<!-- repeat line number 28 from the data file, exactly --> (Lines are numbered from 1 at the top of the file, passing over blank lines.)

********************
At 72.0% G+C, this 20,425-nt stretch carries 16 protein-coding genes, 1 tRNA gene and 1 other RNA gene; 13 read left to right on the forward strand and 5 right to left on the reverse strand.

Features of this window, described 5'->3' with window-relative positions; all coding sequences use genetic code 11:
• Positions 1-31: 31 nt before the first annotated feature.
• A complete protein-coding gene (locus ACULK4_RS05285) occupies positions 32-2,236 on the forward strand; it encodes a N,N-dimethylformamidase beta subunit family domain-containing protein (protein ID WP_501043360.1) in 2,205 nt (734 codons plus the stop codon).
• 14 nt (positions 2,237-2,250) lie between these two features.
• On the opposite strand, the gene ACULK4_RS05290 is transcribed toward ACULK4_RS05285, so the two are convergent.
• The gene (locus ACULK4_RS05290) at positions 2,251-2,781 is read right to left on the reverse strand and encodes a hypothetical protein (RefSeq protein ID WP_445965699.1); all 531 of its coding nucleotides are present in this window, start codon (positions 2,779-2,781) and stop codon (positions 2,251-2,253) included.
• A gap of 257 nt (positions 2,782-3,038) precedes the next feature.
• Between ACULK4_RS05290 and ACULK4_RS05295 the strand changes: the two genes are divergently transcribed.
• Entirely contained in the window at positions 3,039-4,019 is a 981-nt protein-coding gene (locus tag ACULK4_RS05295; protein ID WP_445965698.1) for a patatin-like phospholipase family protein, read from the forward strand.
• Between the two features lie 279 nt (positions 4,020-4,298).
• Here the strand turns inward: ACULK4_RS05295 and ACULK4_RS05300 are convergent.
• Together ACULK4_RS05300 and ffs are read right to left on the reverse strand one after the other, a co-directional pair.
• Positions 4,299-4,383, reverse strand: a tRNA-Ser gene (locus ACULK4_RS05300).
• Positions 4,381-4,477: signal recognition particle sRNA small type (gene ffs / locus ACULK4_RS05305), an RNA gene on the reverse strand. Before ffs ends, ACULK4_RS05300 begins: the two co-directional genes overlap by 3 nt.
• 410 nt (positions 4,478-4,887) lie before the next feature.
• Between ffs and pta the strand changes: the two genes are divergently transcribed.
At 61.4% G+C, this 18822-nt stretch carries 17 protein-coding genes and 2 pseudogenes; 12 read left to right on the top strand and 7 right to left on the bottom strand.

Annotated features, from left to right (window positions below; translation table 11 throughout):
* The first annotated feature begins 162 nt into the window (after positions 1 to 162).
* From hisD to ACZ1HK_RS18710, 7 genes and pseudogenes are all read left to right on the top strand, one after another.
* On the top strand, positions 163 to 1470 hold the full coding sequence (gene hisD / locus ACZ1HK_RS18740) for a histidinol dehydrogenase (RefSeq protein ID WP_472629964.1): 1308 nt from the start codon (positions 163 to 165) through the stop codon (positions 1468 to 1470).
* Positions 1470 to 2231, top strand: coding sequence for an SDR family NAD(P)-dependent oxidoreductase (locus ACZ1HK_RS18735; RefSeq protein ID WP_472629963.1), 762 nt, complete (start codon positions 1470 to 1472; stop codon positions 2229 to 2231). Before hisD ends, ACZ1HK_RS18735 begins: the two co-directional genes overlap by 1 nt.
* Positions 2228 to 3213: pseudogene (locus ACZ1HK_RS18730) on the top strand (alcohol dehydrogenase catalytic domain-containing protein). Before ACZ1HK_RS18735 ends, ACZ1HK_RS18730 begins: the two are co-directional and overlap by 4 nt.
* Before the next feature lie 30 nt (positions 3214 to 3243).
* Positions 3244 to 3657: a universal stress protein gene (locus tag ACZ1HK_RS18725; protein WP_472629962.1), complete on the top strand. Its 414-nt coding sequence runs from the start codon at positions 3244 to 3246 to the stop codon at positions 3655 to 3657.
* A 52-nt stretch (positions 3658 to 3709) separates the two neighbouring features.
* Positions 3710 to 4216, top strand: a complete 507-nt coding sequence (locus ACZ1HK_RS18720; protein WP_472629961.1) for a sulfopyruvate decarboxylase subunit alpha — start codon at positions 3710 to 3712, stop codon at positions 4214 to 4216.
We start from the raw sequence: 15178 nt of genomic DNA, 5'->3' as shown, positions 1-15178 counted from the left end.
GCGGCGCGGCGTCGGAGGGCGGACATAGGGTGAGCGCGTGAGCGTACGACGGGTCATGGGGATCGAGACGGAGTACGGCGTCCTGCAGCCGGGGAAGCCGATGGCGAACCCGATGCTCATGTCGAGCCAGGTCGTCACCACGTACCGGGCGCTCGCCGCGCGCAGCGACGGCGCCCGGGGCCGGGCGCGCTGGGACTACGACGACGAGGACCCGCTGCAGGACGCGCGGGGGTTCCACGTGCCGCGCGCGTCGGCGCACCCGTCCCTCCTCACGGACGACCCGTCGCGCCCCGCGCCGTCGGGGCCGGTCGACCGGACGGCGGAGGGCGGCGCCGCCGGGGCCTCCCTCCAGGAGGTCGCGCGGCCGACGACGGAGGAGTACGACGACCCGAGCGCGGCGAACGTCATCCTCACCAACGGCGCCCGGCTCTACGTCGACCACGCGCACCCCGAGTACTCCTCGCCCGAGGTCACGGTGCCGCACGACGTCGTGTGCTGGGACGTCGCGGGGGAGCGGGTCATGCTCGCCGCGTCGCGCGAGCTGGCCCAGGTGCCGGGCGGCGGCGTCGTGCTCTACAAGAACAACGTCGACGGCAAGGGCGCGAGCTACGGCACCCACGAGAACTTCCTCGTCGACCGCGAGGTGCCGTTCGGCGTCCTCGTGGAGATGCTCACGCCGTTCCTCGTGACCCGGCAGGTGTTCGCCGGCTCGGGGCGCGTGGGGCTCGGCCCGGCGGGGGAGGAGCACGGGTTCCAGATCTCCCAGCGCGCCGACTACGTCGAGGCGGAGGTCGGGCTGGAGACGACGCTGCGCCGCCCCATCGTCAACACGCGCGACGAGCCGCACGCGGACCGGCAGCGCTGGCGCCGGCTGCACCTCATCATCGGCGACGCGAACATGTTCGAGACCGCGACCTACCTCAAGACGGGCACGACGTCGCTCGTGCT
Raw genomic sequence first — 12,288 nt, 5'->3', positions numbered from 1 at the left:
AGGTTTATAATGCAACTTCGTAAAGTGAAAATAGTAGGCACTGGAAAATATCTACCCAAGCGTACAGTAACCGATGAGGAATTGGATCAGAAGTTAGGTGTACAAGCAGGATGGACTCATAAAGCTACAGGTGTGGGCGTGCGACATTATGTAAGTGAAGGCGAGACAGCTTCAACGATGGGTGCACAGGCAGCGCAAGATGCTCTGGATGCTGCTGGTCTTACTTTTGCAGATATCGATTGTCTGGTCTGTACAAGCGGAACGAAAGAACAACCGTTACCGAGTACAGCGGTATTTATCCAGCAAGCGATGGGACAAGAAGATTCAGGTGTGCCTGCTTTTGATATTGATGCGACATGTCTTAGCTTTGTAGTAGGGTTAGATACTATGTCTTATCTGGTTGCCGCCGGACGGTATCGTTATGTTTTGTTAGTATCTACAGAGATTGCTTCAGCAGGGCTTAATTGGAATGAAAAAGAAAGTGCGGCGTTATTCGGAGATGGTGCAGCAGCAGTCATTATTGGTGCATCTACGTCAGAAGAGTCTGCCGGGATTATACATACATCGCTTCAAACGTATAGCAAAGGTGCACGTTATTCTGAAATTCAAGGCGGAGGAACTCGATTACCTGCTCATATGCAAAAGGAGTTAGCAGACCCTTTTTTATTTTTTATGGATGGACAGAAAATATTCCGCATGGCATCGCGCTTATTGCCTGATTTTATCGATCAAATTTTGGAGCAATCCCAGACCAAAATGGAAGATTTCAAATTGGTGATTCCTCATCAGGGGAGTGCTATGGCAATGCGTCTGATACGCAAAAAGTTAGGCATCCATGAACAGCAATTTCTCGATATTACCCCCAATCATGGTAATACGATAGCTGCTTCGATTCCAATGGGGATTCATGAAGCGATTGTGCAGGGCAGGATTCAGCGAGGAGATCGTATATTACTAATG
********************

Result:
* Positions 3710 to 4216, top strand: a complete 507-nt coding sequence (locus ACZ1HK_RS18720; protein WP_472629961.1) for a sulfopyruvate decarboxylase subunit alpha — start codon at positions 3710 to 3712, stop codon at positions 4214 to 4216.